We cannot talk about issues relating to water security for communities such as Broken Hill, which relies on the Menindee system, without talking to the Federal Government and other States. All those systems are intrinsically linked. The operation and the types of works that we are talking about in places such as Menindee, particularly when there is water in the lakes, falls to the Federal Government. The issue has been raised not only with the Federal Government but also with the Victorian and South Australian governments. Those are the types of things that we have regularly discussed at the ministerial council. More importantly, we have discussed what we are doing with communities up and down the Darling system. What is an issue at Menindee is also an issue for the communities that rely on the irrigation sector further upstream and downstream of Menindee.
Mr Jeremy Buckingham: Point of order: My point of order is relevance. My question asked what formal representations the Minister had made specifically to the Hon. Barnaby Joyce. We are nearly two minutes into his answer and he has not been generally relevant to the question about representations to the Minister.
The PRESIDENT: Order! There is no point of order.
The Hon. NIALL BLAIR: Those issues are regularly discussed with a number of stakeholders, including communities along the Darling system, other States that have involvement with the operating system and other jurisdictions such as the Federal Government. Those issues are discussed quite openly with the Federal Minister at the ministerial council. I have had discussions with the local member, Sussan Ley, about what is happening out there and also about redistribution. The township of Broken Hill and Menindee Lakes will be redistributed into another Federal seat. I am sure there will be another series of conversations with Federal members about what we are planning. The point is that the New South Wales Government is funding this project. It took that issue to the election. Those opposite stood in the way of that funding. This Government is now building on the short-term solutions we have already implemented to create long-term solutions. The operation of Menindee Lakes is regularly discussed with many different stakeholders. [Time expired.]
MEDIA RELEASE - 4 March 2016
The Greens NSW mining spokesperson Jeremy Buckingham today questioned the coal industry’s grasp on reality after Kepco Australia vice president Bill Vatovec told the Sydney Mining Club that it was a golden age to build a mine and requested industry support to overcome community opposition.
Mr Vatovec is reported as saying:
“This is a golden gas to build a mine. The risk is in the money we have spent but the opportunity for us is that we wouldn’t get a better climate to build a mine than now.”
“I question Mr Vatovec’s grasp on reality in make this statement given the global glut of coal, plummeting prices, the number of existing coal mines closing or being put up for sale, and global policies to mitigate climate change,” said Greens MP Jeremy Buckingham.
“Action on climate change is urgent, the age of coal is over and NSW does not need any new coal mines, particularly mines in the pristine Bylong Valley with its valuable agricultural land and water resources.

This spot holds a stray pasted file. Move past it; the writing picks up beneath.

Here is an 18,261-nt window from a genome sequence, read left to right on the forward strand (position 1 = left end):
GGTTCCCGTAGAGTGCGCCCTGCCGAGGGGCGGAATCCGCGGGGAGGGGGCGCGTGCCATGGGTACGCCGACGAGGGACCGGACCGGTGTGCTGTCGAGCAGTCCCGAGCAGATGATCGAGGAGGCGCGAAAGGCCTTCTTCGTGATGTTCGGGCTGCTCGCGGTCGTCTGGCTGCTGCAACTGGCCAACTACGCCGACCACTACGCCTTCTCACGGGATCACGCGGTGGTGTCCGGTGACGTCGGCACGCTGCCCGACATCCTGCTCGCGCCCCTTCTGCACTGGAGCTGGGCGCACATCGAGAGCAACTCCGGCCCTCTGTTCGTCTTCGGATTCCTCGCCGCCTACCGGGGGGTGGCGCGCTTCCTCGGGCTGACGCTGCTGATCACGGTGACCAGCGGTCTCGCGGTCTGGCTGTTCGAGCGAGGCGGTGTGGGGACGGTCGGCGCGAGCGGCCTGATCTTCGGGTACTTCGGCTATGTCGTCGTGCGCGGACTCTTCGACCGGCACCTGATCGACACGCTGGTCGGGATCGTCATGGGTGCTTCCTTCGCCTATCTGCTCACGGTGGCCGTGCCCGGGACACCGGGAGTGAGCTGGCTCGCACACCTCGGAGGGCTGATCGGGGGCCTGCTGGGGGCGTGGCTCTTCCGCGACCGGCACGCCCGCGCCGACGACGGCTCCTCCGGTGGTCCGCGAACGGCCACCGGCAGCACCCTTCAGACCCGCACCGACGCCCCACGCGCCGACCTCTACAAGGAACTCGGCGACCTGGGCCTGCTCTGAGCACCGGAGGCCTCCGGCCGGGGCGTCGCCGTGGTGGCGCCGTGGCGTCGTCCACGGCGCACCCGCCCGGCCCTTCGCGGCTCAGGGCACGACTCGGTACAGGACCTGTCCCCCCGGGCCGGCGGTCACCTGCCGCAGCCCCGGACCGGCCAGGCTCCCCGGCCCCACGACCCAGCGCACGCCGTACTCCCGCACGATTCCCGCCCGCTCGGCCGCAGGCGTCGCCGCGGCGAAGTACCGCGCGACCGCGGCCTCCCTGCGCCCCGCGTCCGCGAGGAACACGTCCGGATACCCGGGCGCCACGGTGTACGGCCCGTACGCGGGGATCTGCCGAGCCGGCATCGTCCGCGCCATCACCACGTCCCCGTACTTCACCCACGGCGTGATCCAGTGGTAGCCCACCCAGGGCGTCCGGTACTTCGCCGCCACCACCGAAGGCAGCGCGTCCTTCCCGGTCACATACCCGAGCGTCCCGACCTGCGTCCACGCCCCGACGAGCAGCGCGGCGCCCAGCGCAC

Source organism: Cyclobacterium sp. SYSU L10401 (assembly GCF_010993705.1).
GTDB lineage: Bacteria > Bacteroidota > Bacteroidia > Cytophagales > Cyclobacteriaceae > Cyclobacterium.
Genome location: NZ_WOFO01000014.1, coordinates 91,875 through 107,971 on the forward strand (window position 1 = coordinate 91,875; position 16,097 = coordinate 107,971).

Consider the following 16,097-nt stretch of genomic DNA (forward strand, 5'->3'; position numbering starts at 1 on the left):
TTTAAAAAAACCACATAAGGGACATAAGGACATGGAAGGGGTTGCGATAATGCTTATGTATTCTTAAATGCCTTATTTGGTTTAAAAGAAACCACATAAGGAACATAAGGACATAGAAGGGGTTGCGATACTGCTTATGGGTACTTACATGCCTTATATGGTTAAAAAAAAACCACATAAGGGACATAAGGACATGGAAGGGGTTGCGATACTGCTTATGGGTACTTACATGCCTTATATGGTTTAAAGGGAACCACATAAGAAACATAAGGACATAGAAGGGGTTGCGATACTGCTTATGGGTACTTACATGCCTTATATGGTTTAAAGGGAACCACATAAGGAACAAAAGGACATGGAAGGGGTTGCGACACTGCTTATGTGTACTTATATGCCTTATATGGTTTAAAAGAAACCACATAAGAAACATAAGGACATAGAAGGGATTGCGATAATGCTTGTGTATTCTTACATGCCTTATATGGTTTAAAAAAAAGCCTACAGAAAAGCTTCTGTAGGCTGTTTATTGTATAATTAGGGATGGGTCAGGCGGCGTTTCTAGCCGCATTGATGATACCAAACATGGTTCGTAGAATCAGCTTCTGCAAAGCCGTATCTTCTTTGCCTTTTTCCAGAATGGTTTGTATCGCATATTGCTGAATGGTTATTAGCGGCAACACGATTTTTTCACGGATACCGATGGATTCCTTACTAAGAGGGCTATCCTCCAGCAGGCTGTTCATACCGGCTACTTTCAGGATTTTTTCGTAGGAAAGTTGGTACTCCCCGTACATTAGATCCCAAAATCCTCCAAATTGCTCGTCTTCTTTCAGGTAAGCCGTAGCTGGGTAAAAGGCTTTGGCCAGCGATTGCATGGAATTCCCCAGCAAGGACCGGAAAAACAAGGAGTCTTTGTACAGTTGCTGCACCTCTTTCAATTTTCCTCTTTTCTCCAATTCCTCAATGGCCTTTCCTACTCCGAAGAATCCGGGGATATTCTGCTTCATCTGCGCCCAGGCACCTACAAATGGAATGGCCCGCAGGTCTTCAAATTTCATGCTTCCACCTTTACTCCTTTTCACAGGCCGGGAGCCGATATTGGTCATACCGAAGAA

“This is a cry for help from a company that admits it does not have a social licence from the community and is pleading with the industry to leverage its links with politicians to get its mine approved.
“A social licence matters as we have seen with other resource projects such as Metgasco and AGL’s coal seam gas proposals and Shenhua’s proposed mine on the Liverpool Plains. Kepco cannot buy a social license from the government or its mining mates.”
“If Kepco really wants an Australian coal mine, it should look to purchase an existing mine from Rio Tinto or others. It is not the golden age for new coal mines, it is the end of coal.
“The Greens policy is for a ban on new coal mines and a strategy to transition away from fossil fuels to renewable energy that provides for regional economic development and employment.”
MEDIA RELEASE - 25 February 2016
The Greens NSW health spokesperson Jeremy Buckingham today welcomed the support of the NSW Legislative Council after it voted 17-16 to adopt a motion calling on the Government to work with other Australian governments lift the ban on hemp food products. The Government opposed the motion but Fred Nile’s Christian Democrats and Labor voted with the Greens in favour.
“The ban on hemp food products in Australia is nonsensical, as Australians are missing out on a healthy and nutritious food source, and Australian farmers are missing out on profiting from a valuable crop and growing market,” said Greens MP Jeremy Buckingham.
“For years now Australia and New Zealand Ministerial Forum on Food Regulation has delayed making a decision on legalising hemp foods by commissioning endless reports and reviews. 2016 should be the year that a decision is finally made.
“I hope that Minister for Primary Industries, Niall Blair will get over this embarrassing loss and takes on the naysayers within the Government to get a win for farmers and consumers.
“Hemp foods have extremely low levels of THC and it is impossible to get stoned from them. Just about every other country in the world allows the consumption of hemp foods and Australian farmers are missing out on huge potential.